The Quantum Origins of Gravity
Tea 4:15-5:00 PM
Lecture 5:00-6:15 PM
Participation is optional; separate registration is required.
IAS Workshop on Qubits and Spacetime
Separate registration is required. Please click the link below for additional information:
Abstracts and Slides
Bit Threads and Holographic Entropy Inequalities
Entanglement entropies in holographic theories as computed by the Ryu-Takayanagi formula are known to obey many inequalities beyond those required of general quantum states. Headrick will explain how these special properties can be understood in the language of bit threads and what they might imply for the entanglement structure of the underlying states.
University of California, Santa Barbara
The Universal Structure of Holographic Quantum Codes
Don Marolf argues that the structure of holographic quantum codes is related to a simple splitting into two parts of the bulk gravitational path integrals. In particular, treating the bulk as an effective field theory means that we are given an effective Lagrangian \(L_\Lambda\) associated with a cut-off energy scale \(\Lambda\). We show that aspects of the code are then determined by classical computations involving \(L_\Lambda\), while the path integral over fluctuations below the scale \(\Lambda\) determines the states to be encoded. As a result, in each superselection sector, all such codes turn out to have flat entanglement spectrum up to corrections of order \(G\) (i.e., up to corrections of order \(G^2\) times the leading term, which is itself of order \(1/G\)). This statement holds for any \(L_\Lambda\), no matter what higher derivative terms it may contain. Marolf also comments on other applications of fixed-area states or more generally of states with fixed geometric entropy.
University of Pennsylvania
Quantum Complexity of Time Evolution with Chaotic Hamiltonians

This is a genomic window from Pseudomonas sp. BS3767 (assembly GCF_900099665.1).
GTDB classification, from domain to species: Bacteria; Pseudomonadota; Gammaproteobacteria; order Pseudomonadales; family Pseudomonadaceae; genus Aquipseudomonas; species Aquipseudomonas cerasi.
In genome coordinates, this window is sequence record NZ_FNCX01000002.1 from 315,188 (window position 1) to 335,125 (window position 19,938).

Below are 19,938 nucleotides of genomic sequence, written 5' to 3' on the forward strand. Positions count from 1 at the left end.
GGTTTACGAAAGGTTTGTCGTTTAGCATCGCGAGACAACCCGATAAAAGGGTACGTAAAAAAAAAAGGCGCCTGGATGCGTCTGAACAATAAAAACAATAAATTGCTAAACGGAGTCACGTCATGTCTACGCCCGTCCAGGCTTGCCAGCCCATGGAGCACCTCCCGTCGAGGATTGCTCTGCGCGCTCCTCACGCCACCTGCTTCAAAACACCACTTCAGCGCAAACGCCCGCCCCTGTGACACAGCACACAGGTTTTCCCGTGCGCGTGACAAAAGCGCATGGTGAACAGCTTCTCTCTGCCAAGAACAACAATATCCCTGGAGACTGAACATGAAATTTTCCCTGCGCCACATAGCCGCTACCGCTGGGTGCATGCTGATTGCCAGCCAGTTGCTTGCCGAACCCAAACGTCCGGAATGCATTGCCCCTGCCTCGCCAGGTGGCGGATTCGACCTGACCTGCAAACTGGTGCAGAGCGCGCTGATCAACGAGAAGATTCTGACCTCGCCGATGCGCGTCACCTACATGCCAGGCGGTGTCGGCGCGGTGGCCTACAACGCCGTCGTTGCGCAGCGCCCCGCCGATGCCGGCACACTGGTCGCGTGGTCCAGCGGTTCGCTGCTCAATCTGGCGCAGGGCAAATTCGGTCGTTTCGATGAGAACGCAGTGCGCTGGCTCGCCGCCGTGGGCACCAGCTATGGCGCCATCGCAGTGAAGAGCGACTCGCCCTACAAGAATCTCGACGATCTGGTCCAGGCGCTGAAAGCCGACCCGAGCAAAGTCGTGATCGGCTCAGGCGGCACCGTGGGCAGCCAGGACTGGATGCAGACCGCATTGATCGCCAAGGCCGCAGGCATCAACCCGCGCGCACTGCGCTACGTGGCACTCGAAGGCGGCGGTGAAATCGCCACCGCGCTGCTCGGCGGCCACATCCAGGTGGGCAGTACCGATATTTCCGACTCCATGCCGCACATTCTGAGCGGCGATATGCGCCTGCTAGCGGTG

Balasubramanian studies the quantum complexity of time evolution in large-N chaotic systems, with the SYK model as our main example. This complexity is expected to increase linearly for exponential time prior to saturating at its maximum value and is related to the length of minimal geodesics on the manifold of unitary operators that act on Hilbert space. Using the Euler-Arnold formalism, Balasubramanian demonstrates that there is always a geodesic between the identity and the time evolution operator e−iHt, whose length grows linearly with time. This geodesic is minimal until there is an obstruction to its minimality, after which it can fail to be a minimum either locally or globally. Balasubramanian identifies a criterion — the Eigenstate Complexity Hypothesis (ECH) — which bounds the overlap between off-diagonal energy eigenstate projectors and the k-local operators of the theory — and uses it to show that the linear geodesic will at least be a local minimum for exponential time. He shows numerically that the large-N SYK model (which is chaotic) satisfies ECH and thus has no local obstructions to linear growth of complexity for exponential time, as expected from holographic duality. In contrast, he also studies the case with N=2 fermions (which is integrable) and finds short-time linear complexity growth followed by oscillations. His analysis relates complexity to familiar properties of physical theories, like their spectra and the structure of energy eigenstates, and has implications for the hypothesized computational complexity class.
University of Waterloo
How to Simulate Lattice Gauge Theories on Quantum Computers